Statutory lease extensions: flats

Shabnam Ali-Khan (1)
Shabnam Ali-Khan
3 min Read


Statutory right upon qualification under the 1993 Leasehold Reform Housing and Urban Development Act as amended by the 2002 Commonhold and Leasehold Reform Act (1993 Act) to acquire a lease extension of a flat for an additional 90 years at a peppercorn ground rent by serving a notice under Section 42 of the 1993 Act. Please note the tenant does not have a right to vary the lease in other ways save for in very limited circumstances.


  • the tenant must have a long lease which was originally granted for a term in excess of 21 years. There are other types of long lease but this is the main one
  • the tenant must have owned the flat for at least two years. They must be registered as the proprietor at the Land Registry for at least two years prior to serving notice. No need to be resident
  • shared ownership lease will not count unless stair-cased up to 100%


  • a tenant will not qualify if they have a business of commercial lease, for example over a shop or office space.
  • a landlord is exempt if they are a charitable housing trust and the flat is provided as part of its charitable functions


  • obtain valuation advice to assist in a figure to insert in the Section 42 notice. It is advisable to instruct a valuer to inspect the property and prepare a report
  • serve the notice, giving the landlord at least two months’ to respond with a counter notice. Specify the date for response
  • if a landlord denies the right, for example a tenant does not qualify, the landlord must seek a declaration from the County Court
  • if a landlord challenges the validity of notice, the County Court can ask them to reject and re-serve
  • usually, a landlord’s counter notice will accept the right but counter the premium offered; if so, parties can negotiate for two months. If an agreement on the terms cannot be reached, parties have a further four months window to apply to the first-tier tribunal to determine terms which cannot be agreed. Parties can still negotiate during this window and withdraw from the tribunal process if an agreement is reached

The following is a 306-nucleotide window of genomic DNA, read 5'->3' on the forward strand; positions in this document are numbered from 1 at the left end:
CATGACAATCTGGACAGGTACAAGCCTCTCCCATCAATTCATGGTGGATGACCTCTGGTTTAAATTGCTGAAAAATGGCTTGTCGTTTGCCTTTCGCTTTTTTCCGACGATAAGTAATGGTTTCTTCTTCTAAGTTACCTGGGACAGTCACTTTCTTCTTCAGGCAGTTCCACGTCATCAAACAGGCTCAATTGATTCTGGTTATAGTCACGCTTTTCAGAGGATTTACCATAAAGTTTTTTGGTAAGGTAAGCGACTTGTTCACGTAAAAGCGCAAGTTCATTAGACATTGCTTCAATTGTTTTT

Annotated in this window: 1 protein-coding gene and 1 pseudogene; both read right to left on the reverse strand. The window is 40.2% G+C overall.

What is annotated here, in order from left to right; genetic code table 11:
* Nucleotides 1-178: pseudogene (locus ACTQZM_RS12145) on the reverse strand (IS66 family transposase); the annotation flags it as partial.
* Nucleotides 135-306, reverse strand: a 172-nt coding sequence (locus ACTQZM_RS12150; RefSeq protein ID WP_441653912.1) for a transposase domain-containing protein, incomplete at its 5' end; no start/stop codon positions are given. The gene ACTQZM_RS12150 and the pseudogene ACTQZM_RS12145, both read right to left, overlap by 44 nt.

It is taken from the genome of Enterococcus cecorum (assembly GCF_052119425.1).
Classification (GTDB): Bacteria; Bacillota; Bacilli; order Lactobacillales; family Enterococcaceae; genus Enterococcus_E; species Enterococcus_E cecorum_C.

• once parties agree terms or the tribunal makes a decision (and the right to appeal it has surpassed) on those terms, the new the lease must be completed within two months from this date. If not, the parties have a further two month window to complete or to apply to the County Court to enforce completion

Assignment of the benefit of the notice

The tenant can assign the benefit of the notice to a buyer of the flat allowing them to avoid having to wait two years before they qualify. This is usually done by a separate notice of assignment to be signed by the buyer and seller, along with references in the sale contract. The notice is normally served following exchange of contracts.

Marriage value

This is the part of the premium payable which reflects the potential increase in the value of the flat as a result of the lease extension. This can be a contentious point as 50% of this is payable to the landlord as part of the premium. However, where there are 80 or more years remaining on the lease at the date of the Section 42 notice, marriage value is not payable.


The tenant is liable to pay the landlord’s reasonable legal and surveyor costs in relation to the lease extension. Although each party bears their own valuer negotiation fees and any fees incurred in connection with the tribunal. The tenant is able to make an application to the tribunal to have these costs determined if they are thought to be unreasonable. The key test is, would the landlord have incurred the same costs had they been personally liable?

NB: this is purely a guide which outlines the basics. You are advised to obtain proper legal and other professional advice before proceeding.

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Briefings Real Estate Property law and conveyancing 1993 Leasehold Reform Housing Urban Development Act 2002 Commonhold and Leasehold Reform Act Shabnam Ali-Khan Tenant Landlord Marriage value lease extension Statutory lease extensions